4. It has been suggested by the learned Government Pleader that the plaintiff could not acquire an easement as the portion of the channel beyond Jangamgunta carried only the surplus waters of that tank, and he relied on Wood v. Waud [1849] 3 Ex. 748, Arkwright v. Gell [1839] 5 M. & W. 203, Chamber Colliery Co. v. Hopwood [1866] 32 Ch. D. 549, Mason v. Shrewsbury and Hereford Railway Company [1871] 6 Q.B. 578 and Burrows v. Lang [1901] 2 Ch. 502. But I do not think these cases apply. I have already observed that the channel was really a small natural stream and though Jangamgunta tank is probably an artificial formation, it does not mean that the channel south of it is artificial and consisted only of the surplus waters of the tank ; for, before the formation of the tank, the natural stream must have continued to flow southwards.

5. The effect of the tank could be only to dam up the waters until they reached a certain height and then to permit their escape. But even if it were not so, I think the principle of the decision in Ramessur Persad Narain Singh v. Koonj Behary Pattuk [1879] 4 Cal. 633 applies. The channel system and the two tanks having formed a permanent feature of the country and not being intended to be temporary, and the plaintiff having utilized the water for the use of his fields for more than 60 years, he is entitled to the continuance of that flow. In making this observation I do not mean to say that the Government is not entitled to repair the breach at A. Though this breach is continued for more than 60 years, I do not think it can be said that the Government at any time abandoned the idea of restoring the breach or that they intended the state of disrepair to be permanent. The tank was not shown in Ex. A, the survey plan of 1896, but the corresponding Diglott Eegister Ex. B shows that Survey No. 44/3 and Survey No. 45 corresponded to the old Survey No. 45 and were described in the last column as Jangamgunta. I think the Government are entitled to repair their tank and their channel, and there is no duty on them to leave them as they existed in recent times. It is also unnecessary for me to discuss the effect of Fischer v. Secretary of State [1909] 32 Mad. 141 ; for, though the Government have got the right of repairing their own channels and tanks, they cannot do this so as to prejudice existing rights ; but so long as the plaintiffs' right of irrigating his inam lands already mentioned is amply protected, it seems to me that a Court has no right of dictating to Government in what manner they shall carry out the repairs. Nor is the plaintiff entitled to insist that the outlet of the repaired tank should be at the exact identical spot where it existed before.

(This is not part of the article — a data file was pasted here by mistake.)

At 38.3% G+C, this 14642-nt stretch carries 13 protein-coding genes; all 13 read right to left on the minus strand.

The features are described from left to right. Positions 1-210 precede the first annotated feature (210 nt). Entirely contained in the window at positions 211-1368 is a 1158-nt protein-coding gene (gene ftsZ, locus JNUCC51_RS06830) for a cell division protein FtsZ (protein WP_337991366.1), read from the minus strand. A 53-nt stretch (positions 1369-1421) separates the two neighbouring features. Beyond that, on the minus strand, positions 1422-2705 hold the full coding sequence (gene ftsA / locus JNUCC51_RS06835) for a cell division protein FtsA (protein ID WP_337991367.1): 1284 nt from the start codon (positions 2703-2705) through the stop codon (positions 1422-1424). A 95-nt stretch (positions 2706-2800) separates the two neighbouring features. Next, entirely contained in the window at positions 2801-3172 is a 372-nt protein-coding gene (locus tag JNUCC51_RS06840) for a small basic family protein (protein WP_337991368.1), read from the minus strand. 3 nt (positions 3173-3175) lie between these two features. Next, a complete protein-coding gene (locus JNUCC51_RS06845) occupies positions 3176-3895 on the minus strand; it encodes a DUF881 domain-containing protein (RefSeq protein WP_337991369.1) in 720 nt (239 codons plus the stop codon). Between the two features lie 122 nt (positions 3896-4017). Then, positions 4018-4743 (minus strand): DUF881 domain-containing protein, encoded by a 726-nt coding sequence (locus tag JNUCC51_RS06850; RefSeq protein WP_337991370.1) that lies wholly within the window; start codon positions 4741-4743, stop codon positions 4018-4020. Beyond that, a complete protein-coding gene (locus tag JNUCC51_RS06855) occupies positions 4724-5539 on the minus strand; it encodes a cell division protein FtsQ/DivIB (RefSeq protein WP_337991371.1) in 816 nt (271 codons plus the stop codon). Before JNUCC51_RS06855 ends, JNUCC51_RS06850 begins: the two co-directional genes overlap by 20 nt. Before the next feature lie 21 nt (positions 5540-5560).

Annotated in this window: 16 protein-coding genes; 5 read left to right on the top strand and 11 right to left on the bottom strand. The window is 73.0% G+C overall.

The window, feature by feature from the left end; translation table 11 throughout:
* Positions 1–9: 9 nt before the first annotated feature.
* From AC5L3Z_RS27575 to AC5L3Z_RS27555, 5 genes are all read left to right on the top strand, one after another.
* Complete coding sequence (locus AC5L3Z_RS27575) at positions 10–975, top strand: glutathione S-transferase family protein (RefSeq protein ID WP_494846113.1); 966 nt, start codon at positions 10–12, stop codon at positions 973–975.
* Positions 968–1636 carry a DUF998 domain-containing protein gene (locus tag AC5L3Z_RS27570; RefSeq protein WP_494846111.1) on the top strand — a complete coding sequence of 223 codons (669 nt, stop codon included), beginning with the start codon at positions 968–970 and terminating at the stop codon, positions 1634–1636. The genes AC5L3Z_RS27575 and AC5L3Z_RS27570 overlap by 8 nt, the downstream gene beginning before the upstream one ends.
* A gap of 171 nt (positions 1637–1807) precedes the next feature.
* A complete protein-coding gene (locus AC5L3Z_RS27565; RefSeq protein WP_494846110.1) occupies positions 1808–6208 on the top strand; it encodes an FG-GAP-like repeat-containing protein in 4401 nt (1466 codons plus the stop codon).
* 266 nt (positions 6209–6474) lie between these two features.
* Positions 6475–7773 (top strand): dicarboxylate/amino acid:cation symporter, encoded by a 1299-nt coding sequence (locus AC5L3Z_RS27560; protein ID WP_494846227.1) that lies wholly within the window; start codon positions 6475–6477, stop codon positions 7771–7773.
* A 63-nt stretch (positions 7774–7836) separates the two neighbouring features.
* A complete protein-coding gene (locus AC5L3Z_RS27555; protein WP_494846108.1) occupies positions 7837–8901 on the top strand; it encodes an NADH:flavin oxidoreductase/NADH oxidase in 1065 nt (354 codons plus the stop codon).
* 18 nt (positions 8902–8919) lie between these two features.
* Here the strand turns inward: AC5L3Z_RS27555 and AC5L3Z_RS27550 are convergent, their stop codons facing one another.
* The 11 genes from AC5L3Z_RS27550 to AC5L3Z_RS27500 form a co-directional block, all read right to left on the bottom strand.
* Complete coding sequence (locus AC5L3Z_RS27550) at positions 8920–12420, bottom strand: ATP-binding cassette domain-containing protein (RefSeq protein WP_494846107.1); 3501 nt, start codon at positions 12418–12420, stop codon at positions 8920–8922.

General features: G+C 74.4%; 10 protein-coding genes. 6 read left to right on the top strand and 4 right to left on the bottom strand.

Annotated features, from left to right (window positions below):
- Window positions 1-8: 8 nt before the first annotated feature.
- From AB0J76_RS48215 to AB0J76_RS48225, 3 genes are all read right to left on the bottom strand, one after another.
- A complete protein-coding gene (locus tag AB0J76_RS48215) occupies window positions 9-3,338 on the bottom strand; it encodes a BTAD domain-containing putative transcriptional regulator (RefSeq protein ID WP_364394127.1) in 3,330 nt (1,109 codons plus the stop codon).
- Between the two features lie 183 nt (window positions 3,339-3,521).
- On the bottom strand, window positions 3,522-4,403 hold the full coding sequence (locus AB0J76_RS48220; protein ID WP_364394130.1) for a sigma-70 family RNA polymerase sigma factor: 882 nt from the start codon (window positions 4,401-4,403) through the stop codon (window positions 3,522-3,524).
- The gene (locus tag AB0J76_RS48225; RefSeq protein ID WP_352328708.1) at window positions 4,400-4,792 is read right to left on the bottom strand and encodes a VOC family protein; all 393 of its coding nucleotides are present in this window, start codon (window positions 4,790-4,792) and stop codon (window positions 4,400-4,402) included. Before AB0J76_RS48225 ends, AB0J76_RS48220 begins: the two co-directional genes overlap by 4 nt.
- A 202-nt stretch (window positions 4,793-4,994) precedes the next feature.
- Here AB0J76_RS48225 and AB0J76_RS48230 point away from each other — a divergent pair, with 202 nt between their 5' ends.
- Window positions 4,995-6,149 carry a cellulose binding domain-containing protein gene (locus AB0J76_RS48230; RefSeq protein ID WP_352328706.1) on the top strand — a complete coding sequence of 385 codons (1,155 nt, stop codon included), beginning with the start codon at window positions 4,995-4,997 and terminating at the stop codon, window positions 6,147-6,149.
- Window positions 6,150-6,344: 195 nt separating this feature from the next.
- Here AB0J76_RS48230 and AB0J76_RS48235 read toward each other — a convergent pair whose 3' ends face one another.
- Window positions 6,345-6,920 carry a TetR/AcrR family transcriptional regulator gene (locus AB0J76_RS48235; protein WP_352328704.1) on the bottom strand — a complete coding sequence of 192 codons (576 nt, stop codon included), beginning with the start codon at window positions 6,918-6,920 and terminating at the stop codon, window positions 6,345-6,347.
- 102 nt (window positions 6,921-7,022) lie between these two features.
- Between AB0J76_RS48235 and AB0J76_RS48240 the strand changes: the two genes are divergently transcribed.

6. I am not satisfied that this is a case in which it is enough to simply declare the plaintiff's right to obtain enough of water for irrigating 20 acres of land under Mukkuvanigunta; I think it is necessary to add an injunction to the declaration granted by the Subordinate Judge, though I cannot agree with the District Munsif that it need be in the very wide terms granted by him. I direct the modification of the decree of the Subordinate Judge by granting, in addition to the declaration given by him, an injunction directing the 1st defendant to carry out his works in such, a manner as not to interfere with the usual supply of water necessary to irrigate 20 acres of land belonging to the plaintiff under Mukkuvanigunta.

7. Each party to bear its own costs in this Court. The order of the Courts below will stand.


Save Judgments// Add Notes // Store Search Result sets // Organizer Client Files //